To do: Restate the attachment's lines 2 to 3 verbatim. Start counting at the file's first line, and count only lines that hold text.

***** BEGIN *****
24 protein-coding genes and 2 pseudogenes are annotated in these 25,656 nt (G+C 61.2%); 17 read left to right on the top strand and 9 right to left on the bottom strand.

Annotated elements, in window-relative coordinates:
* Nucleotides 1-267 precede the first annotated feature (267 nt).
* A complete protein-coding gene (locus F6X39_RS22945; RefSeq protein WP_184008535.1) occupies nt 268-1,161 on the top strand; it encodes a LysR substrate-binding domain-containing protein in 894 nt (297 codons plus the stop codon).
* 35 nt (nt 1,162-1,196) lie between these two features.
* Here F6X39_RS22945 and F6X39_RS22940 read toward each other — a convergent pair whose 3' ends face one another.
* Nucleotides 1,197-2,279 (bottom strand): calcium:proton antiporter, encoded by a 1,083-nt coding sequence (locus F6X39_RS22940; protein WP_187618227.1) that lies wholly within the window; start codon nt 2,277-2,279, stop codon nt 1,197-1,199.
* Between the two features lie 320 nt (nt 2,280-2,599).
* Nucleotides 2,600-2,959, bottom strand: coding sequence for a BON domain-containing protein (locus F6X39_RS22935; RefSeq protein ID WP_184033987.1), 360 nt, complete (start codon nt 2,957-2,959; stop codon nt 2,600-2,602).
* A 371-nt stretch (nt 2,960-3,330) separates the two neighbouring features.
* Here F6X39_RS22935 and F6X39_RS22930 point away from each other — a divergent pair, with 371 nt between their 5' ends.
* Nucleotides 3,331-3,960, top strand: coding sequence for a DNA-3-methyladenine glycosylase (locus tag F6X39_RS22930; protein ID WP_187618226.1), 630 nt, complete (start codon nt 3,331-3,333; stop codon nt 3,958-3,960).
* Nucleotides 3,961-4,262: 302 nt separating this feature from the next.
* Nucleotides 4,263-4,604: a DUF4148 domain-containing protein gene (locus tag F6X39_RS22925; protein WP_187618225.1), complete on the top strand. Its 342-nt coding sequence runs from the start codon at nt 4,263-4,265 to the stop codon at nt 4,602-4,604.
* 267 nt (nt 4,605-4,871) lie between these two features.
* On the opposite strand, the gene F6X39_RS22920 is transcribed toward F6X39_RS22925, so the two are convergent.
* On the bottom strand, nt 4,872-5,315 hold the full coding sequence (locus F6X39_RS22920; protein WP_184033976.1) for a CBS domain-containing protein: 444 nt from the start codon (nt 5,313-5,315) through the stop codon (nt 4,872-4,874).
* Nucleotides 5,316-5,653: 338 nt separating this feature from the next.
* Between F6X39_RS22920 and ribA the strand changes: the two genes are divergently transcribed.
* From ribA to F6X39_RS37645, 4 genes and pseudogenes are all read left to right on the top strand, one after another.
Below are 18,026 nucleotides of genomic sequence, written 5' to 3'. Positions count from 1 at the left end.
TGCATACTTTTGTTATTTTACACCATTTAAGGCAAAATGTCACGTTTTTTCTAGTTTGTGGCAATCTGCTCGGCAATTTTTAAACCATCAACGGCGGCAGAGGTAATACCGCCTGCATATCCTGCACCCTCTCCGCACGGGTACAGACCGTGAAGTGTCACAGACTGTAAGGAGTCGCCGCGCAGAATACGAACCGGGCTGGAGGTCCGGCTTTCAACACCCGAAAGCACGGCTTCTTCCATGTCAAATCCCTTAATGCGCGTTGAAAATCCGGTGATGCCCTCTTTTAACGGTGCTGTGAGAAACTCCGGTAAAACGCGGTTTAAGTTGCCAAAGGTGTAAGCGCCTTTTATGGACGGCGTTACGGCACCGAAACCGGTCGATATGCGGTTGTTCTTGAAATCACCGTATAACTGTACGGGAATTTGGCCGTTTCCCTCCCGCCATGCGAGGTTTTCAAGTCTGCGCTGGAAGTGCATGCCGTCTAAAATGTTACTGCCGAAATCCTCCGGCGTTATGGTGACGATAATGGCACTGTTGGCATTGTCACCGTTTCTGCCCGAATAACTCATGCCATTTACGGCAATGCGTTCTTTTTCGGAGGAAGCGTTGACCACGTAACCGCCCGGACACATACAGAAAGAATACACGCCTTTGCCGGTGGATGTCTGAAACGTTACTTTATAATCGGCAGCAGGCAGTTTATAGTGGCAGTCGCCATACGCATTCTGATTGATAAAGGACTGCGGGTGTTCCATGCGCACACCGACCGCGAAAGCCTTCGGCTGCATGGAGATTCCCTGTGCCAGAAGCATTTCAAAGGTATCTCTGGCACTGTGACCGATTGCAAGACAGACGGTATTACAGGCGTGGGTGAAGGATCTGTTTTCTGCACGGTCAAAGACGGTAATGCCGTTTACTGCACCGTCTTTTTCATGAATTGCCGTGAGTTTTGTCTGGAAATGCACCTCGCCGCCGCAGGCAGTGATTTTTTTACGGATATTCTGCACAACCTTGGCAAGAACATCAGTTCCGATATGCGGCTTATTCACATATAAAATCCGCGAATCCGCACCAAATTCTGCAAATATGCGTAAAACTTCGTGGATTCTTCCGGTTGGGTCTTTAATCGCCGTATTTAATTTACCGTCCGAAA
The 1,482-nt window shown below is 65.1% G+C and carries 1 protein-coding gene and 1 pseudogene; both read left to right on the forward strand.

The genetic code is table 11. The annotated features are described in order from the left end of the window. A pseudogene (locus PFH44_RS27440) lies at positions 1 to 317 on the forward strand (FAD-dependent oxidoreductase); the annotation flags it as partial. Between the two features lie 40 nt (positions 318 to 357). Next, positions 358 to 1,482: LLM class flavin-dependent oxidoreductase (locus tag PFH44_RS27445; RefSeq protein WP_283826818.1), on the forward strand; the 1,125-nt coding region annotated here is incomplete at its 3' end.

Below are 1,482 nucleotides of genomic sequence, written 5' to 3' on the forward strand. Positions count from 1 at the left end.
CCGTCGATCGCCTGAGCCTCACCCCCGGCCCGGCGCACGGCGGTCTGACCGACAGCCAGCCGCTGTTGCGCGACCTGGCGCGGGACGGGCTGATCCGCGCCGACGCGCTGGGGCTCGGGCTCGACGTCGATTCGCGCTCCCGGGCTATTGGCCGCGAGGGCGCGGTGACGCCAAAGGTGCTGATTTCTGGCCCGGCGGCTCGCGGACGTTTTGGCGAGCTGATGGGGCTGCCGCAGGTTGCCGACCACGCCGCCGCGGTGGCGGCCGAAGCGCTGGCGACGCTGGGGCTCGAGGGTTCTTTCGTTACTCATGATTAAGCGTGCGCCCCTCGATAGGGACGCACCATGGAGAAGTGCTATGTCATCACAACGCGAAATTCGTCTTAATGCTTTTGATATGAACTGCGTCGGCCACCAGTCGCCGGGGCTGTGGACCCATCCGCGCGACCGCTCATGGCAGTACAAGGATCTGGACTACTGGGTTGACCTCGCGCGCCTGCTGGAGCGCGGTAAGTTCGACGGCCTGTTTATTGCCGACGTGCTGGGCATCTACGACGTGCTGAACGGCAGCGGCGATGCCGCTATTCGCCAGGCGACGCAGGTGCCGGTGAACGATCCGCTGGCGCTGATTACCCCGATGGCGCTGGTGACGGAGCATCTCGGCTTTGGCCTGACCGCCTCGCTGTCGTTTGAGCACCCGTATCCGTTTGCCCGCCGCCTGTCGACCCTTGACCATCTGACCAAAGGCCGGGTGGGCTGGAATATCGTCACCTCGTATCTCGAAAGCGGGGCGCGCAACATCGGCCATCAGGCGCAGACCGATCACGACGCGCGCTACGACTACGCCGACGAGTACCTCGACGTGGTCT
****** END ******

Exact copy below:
Annotated elements, in window-relative coordinates:
* Nucleotides 1-267 precede the first annotated feature (267 nt).